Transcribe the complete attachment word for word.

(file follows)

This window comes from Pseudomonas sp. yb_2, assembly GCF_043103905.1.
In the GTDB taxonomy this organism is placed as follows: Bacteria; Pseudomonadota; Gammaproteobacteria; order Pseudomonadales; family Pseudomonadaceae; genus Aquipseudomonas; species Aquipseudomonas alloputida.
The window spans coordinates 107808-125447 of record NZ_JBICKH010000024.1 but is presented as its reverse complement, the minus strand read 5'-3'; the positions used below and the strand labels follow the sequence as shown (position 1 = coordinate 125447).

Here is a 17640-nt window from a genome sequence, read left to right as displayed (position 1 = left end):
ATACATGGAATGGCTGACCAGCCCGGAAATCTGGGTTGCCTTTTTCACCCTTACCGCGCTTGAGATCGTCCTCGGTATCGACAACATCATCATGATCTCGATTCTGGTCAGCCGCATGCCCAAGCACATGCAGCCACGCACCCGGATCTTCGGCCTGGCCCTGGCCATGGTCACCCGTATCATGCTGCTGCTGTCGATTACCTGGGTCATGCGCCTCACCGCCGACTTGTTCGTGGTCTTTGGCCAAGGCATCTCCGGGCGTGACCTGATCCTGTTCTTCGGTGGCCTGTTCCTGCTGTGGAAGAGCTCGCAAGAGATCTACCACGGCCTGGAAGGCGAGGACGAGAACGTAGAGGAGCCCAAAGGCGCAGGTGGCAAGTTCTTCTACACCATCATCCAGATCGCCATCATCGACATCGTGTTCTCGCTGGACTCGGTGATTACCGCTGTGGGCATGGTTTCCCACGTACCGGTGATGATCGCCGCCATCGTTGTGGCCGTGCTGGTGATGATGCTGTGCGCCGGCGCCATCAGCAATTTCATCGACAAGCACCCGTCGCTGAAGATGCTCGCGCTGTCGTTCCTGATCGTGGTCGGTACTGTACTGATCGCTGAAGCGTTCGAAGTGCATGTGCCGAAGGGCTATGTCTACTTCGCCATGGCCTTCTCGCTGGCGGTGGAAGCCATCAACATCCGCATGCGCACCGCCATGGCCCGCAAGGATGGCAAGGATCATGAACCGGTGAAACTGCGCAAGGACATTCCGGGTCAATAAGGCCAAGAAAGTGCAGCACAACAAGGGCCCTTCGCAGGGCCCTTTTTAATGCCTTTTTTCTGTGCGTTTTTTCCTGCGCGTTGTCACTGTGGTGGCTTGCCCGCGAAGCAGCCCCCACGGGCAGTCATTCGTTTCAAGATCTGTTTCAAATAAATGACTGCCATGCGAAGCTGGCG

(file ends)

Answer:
This window comes from Pseudomonas sp. yb_2, assembly GCF_043103905.1.
In the GTDB taxonomy this organism is placed as follows: Bacteria; Pseudomonadota; Gammaproteobacteria; order Pseudomonadales; family Pseudomonadaceae; genus Aquipseudomonas; species Aquipseudomonas alloputida.
The window spans coordinates 107808-125447 of record NZ_JBICKH010000024.1 but is presented as its reverse complement, the minus strand read 5'-3'; the positions used below and the strand labels follow the sequence as shown (position 1 = coordinate 125447).

Here is a 17640-nt window from a genome sequence, read left to right as displayed (position 1 = left end):
ATACATGGAATGGCTGACCAGCCCGGAAATCTGGGTTGCCTTTTTCACCCTTACCGCGCTTGAGATCGTCCTCGGTATCGACAACATCATCATGATCTCGATTCTGGTCAGCCGCATGCCCAAGCACATGCAGCCACGCACCCGGATCTTCGGCCTGGCCCTGGCCATGGTCACCCGTATCATGCTGCTGCTGTCGATTACCTGGGTCATGCGCCTCACCGCCGACTTGTTCGTGGTCTTTGGCCAAGGCATCTCCGGGCGTGACCTGATCCTGTTCTTCGGTGGCCTGTTCCTGCTGTGGAAGAGCTCGCAAGAGATCTACCACGGCCTGGAAGGCGAGGACGAGAACGTAGAGGAGCCCAAAGGCGCAGGTGGCAAGTTCTTCTACACCATCATCCAGATCGCCATCATCGACATCGTGTTCTCGCTGGACTCGGTGATTACCGCTGTGGGCATGGTTTCCCACGTACCGGTGATGATCGCCGCCATCGTTGTGGCCGTGCTGGTGATGATGCTGTGCGCCGGCGCCATCAGCAATTTCATCGACAAGCACCCGTCGCTGAAGATGCTCGCGCTGTCGTTCCTGATCGTGGTCGGTACTGTACTGATCGCTGAAGCGTTCGAAGTGCATGTGCCGAAGGGCTATGTCTACTTCGCCATGGCCTTCTCGCTGGCGGTGGAAGCCATCAACATCCGCATGCGCACCGCCATGGCCCGCAAGGATGGCAAGGATCATGAACCGGTGAAACTGCGCAAGGACATTCCGGGTCAATAAGGCCAAGAAAGTGCAGCACAACAAGGGCCCTTCGCAGGGCCCTTTTTAATGCCTTTTTTCTGTGCGTTTTTTCCTGCGCGTTGTCACTGTGGTGGCTTGCCCGCGAAGCAGCCCCCACGGGCAGTCATTCGTTTCAAGATCTGTTTCAAATAAATGACTGCCATGCGAAGCTGGCG